Inspired parents turn soap-making into business

For years, Maegan Griffin wanted to try making her own soap. Six years ago, she noticed her daughter would have skin reactions to many store-bought baby soaps. That was the final push she needed to try soap-making. 

"We decided that we would try something that would make her have a little bit more fun a bath time," Griffin recalled. 

Maegan and her husband Chris tried to make what is now known as a "Plain Jane" bar. It, like many of their homemade soaps, has a minimal amount of ingredients, usually consisting of lye, oils and butters. 

The Griffins made soaps for themselves. Four years ago, friends and family caught on. 

"We would have friends that would come over. They would just slide a $5 bill onto our mantle, and they would just take a bar as they left," Maegan Griffin said.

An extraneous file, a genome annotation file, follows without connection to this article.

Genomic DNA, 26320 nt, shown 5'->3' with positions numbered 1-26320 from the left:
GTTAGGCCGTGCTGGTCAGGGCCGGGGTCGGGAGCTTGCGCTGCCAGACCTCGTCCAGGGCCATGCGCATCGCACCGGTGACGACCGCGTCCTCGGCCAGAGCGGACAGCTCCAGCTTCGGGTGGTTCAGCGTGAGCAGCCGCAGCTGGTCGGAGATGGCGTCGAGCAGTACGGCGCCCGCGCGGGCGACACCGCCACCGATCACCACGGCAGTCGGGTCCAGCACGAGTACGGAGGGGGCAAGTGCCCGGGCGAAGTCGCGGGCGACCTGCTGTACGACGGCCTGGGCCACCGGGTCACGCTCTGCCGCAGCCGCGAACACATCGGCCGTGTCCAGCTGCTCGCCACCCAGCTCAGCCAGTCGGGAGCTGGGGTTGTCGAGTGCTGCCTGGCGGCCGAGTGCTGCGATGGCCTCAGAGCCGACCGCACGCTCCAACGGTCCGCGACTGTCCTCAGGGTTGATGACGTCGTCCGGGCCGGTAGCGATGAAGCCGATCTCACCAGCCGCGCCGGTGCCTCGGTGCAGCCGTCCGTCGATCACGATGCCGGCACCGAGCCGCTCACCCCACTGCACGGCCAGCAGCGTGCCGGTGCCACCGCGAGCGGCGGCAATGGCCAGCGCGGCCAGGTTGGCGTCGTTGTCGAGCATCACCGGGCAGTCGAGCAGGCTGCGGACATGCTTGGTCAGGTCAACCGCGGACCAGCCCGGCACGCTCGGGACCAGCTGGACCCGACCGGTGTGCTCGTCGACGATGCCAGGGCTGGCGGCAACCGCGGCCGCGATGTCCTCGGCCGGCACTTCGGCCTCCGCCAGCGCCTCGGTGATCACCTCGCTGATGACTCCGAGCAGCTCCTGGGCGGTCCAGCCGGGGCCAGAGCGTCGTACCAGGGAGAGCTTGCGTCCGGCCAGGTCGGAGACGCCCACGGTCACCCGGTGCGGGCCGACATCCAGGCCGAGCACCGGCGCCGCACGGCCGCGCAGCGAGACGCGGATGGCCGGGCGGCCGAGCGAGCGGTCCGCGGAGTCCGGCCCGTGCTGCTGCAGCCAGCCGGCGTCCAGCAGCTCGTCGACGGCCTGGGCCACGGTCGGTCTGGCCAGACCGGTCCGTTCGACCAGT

The Griffins now run Chopping Block Soap Company. They sell that original "Plain Jane" bar, along with 10 to 15 others, like customer-favorite "The Darkness," which has tea tree and eucalyptus in it.

The soaps all have fun names like "Gingah Bread," because, yes, it smells like a gingerbread cookie. 

They sell online and at local markets, where presentation is key. They place bars of soaps on a wood chopping block board. 

"When people have never met us before, they'll come over to us and say 'What is it?' We usually ask them 'What do you think it is?'. We've had multiple people say cheese. A lot of people have said fudge, so fudge is a little more of a good icebreaker," Maegan said. "That's when the fun comes in because that's when I can explain to them that it's actually soap, and then when their mind is blown, we can explain which soap is which."

The Griffins make two to six soap loaves a week. Each loaf makes about 10 bars. 

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